Trump’s attack on America’s most spectacular natural wonders

President Trump has released two Executive Orders that are a direct attack on America’s most spectacular places on the land and in the sea, currently protected as National Monuments and National Marine Sanctuaries. These public lands and waters define who we are as a nation. The President’s attempt to revoke or shrink our monuments and sanctuaries is a devastating assault on our nation’s remarkable historical, cultural and natural heritage. 

Trump’s first Executive Order, released on April 26th, directs the Department of the Interior to review National Monuments larger than 100,000 acres created since 1996, which includes all of America’s Marine National Monuments. Mr. Trump could use these reviews to eliminate monuments, shrink their boundaries or change their management plan from providing strong protection to allowing resource extraction. These monuments were created under the Antiquities Act, a law signed in 1906 by President Theodore Roosevelt to protect extraordinary features of the great American landscape. Sixteen presidents from both parties have used this authority to protect stunning lands and oceans. From the Grand Canyon, Acadia and Zion National Parks, to Papahānaumokuākea Marine National Monument, Trump’s myopic review puts precious sites such as these at risk to exploitation and permanent destruction.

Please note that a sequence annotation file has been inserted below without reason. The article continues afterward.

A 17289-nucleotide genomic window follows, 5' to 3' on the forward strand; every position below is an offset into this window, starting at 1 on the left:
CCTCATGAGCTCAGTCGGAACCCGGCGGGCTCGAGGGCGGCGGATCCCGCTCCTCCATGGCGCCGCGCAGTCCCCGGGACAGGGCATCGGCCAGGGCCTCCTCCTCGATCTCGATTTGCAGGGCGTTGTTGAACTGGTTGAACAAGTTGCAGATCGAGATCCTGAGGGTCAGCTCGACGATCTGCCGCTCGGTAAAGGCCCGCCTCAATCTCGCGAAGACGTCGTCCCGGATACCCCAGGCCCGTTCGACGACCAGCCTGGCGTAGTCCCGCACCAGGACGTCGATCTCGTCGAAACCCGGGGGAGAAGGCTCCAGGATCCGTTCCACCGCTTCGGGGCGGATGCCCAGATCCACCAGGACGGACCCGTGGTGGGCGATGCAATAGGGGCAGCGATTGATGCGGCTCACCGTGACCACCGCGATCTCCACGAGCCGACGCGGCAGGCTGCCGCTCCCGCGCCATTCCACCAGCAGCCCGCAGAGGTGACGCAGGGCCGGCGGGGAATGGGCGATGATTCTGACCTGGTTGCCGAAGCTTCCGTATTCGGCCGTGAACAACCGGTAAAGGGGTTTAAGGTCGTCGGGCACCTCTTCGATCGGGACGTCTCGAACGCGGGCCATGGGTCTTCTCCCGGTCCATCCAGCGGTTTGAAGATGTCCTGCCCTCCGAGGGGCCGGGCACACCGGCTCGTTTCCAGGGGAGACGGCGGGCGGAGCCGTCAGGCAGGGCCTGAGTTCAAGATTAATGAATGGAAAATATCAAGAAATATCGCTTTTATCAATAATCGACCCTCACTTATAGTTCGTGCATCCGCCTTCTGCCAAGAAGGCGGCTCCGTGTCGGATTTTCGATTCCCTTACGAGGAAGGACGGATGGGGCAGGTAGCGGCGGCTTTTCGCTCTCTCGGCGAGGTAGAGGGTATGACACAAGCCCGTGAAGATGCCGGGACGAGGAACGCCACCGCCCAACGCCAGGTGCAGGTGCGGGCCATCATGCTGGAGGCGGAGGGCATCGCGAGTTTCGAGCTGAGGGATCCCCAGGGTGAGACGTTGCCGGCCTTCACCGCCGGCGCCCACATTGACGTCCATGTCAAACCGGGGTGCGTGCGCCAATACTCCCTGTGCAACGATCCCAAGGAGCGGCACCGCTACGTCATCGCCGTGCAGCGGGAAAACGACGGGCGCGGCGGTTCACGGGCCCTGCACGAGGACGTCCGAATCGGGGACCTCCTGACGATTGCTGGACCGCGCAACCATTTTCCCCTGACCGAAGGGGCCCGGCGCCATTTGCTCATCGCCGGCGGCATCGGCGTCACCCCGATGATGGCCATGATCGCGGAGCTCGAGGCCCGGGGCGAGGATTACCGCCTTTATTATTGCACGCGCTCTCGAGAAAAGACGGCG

Two days later he announced another Executive Order focused on opening up U.S. waters to oil and gas development.  Mr. Trump directed the Department of the Interior to look at the Arctic Ocean, Atlantic and Pacific coasts for oil and gas resources, and the Department of Commerce to investigate the energy and mineral potential within every National Marine Sanctuary and Marine National Monument designation and expansion since 2007. In addition, the order prohibits designating or expanding any National Marine Sanctuary until the site has been vetted for energy or mineral resource potential.

From sea to shining sea, the president is attempting to rollback, and even eliminate, the newest monuments and marine sanctuaries protecting America’s most spectacular natural wonders. For over 100 years presidents have sought to protect our natural and cultural heritage because Americans overwhelmingly support our national parks, public lands and waters (a 2014 Hart Research poll showed that 90% of voters supported Presidential proposals to protect some public lands and waters).

Together, these Executive Orders gravely threaten over 1.2 million square miles of America’s most incredible marine places. Marine Conservation Institute was closely involved in the process of securing protection for many of these important ocean places that are home to remarkable marine life and cultural features of American history.

But you have an opportunity to help defend these precious sites! The Department of the Interior has opened a public comment period for the public to weigh in on the value of national monuments at risk of being shrunk or even eliminated by President Trump.  Will you raise your voice for national monuments that protect extraordinary features of the great American landscape and seascape?

Raise your voice, add your comment here!

Where are the marine areas at risk?